Most of you will submit a batch of tracks that are a bit different, and even though you’ve found a few keywords that you think are nice (like “corporate”, “advertise”, “beauty”, “background”), don’t just automatically include these with every track. Consider each one for every track and consider if it’s suitable for that track. I mean, the entire concept of searchable keywords will simply fall apart if “advertising” is added as a keyword to every single track. What point is there then, in anybody searching for that keyword?
The only circumstance in which we accept keywords just being copied from one track to the next is if you have worked on a batch/collection of tracks which really are very similar. For example, we hired you to produce a collection of deep-house tracks. All have exactly the same mood and feel. In this case we will accept some “copied” keywords fields.

Don’t forget to include alternate forms of your keywords

If you write “Motivating”, don’t forget to also include “Motivational”. If you include “Inspiring”, don’t forget to also include “Inspirational” and “Inspired”. Same with Happy -> Happiness. Joy -> Joyful. Cheery -> Cheerful -> Cheer -> Cheery. Celebration -> Celebrate -> Celebratory. Victory — also include “Victorious”. And so on. Some “combined words” will be spelled in one word by some users, but in two words by others, so include both. Examples of this will be “Feelgood, Feel good, Carefree, Care free, Lighthearted, Light hearted”. And so on.

Feel free to include “music” after some of the keywords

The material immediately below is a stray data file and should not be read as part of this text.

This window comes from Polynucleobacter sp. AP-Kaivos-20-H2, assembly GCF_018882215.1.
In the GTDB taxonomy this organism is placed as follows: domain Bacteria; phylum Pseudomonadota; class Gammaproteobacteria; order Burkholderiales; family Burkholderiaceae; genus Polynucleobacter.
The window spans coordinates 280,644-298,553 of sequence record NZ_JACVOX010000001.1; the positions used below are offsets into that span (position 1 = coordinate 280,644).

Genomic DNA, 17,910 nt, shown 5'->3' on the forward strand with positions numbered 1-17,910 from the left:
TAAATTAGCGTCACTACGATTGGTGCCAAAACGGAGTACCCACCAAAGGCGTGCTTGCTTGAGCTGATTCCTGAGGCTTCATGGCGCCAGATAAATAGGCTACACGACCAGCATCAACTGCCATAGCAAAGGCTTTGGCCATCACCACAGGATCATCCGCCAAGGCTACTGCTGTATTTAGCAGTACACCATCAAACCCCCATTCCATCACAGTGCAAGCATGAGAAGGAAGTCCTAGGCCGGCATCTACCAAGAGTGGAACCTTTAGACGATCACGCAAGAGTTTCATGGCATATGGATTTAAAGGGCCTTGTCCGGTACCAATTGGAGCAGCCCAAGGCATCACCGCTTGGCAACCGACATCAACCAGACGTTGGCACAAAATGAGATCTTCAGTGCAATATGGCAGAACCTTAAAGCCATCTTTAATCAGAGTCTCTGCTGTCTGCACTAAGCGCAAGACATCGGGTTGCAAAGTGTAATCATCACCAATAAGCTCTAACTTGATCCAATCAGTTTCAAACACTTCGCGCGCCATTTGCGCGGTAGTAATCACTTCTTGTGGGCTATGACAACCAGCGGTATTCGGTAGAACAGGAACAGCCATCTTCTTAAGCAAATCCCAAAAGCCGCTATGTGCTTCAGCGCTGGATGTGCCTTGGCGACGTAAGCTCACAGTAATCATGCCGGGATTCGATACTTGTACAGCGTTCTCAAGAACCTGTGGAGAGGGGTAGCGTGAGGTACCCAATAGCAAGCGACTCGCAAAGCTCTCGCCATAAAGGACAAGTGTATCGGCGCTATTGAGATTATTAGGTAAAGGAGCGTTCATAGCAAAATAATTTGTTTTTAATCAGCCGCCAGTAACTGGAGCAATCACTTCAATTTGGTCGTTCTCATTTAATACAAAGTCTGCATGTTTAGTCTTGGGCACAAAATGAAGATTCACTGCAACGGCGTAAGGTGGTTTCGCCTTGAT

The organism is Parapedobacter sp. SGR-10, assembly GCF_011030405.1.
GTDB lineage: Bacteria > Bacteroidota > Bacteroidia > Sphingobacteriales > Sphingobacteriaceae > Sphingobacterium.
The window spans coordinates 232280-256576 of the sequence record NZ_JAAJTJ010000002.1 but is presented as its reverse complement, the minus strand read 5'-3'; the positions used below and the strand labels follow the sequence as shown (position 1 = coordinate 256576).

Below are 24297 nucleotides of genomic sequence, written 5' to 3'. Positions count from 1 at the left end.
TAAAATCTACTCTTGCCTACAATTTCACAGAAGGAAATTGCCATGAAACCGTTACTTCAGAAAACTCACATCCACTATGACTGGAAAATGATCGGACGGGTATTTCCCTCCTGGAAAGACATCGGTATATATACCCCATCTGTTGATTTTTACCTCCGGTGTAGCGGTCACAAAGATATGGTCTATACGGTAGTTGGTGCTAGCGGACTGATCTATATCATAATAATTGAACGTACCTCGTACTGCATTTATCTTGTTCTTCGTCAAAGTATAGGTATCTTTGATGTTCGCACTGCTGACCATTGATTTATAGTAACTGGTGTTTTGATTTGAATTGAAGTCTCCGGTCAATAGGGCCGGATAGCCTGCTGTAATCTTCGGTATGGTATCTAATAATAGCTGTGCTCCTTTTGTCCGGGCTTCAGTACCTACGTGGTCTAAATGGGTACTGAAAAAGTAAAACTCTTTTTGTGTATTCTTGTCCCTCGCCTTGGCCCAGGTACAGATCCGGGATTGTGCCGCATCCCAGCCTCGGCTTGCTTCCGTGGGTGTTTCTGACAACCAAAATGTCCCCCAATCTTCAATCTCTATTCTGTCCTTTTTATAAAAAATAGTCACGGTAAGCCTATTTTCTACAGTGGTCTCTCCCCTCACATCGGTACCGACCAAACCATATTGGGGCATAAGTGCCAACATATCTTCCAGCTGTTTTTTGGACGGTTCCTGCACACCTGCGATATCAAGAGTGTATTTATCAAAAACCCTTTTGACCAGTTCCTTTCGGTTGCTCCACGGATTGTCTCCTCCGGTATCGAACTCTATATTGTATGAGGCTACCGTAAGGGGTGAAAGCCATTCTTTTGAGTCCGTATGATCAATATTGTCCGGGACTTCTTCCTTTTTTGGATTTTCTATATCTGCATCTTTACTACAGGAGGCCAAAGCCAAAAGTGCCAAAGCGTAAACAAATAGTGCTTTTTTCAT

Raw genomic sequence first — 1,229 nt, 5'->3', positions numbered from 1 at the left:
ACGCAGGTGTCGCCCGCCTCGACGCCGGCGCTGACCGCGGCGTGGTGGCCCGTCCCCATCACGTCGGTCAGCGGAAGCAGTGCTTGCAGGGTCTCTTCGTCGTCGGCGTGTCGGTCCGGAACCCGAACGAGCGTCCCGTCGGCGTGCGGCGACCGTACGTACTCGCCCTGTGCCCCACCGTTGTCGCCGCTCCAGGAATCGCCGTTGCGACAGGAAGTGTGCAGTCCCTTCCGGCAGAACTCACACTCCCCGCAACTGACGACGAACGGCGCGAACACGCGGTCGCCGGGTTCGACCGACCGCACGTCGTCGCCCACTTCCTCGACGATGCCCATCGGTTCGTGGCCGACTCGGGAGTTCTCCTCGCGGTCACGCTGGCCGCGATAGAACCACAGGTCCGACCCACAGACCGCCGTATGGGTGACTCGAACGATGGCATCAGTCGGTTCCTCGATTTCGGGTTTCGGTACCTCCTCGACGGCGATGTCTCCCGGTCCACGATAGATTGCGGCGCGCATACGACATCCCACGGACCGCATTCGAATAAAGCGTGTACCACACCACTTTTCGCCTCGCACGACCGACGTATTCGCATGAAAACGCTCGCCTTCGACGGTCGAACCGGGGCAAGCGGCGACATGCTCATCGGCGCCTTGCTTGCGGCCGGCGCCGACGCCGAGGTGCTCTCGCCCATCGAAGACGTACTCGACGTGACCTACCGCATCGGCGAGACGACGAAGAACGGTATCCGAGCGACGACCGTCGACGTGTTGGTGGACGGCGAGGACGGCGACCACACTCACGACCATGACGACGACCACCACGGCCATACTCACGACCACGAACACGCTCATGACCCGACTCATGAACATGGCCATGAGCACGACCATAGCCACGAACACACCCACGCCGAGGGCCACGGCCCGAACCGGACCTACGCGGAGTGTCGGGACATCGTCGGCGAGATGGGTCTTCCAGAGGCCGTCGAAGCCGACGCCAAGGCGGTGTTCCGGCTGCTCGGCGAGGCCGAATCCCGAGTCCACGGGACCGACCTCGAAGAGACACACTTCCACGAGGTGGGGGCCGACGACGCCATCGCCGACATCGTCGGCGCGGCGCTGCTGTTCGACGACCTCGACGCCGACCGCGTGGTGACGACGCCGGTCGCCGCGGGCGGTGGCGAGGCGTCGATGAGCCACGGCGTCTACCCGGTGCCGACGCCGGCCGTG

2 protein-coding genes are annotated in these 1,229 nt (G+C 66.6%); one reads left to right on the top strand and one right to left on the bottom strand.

Some customers come along and they do searches like: “feelgood music”. This will not be found if you simply have “feelgood” in your keywords. So, within reason, feel free to include something like this:
“feelgood, feelgood music, dancing, dance music, exciting, excited, exciting music, pumped, pumped music”. If somebody comes along and searches for one of these words with “music” after it – in this example, maybe somebody searches for “exciting music” – your track will be found. Use it.
I hope this has been helpful. We’ve all seen stock music websites with an “open for all” track upload and track configuration policy — where anybody, amateur or professional, English speaking or not, can just upload their own music, provide their own description, and it just goes out on the site, in front of customers. It’s like taking any musician off the street (talented as he may well be!) and put him behind the counter in your store, in charge of presenting products to customers. Madness. 🙂 is not such an open, “free for all” type of place. Everything that goes out in front of our customers here is actually checked, heard, descriptions read and corrected, keywords looked and and added to as needed. Having said that, we too require our composers/artists to submit Descriptions and Keywords (along with BPM tempo and writer information) along with their track submissions. And the better content you can deliver — musically and description wise — the more sales you will achieve.
Good luck!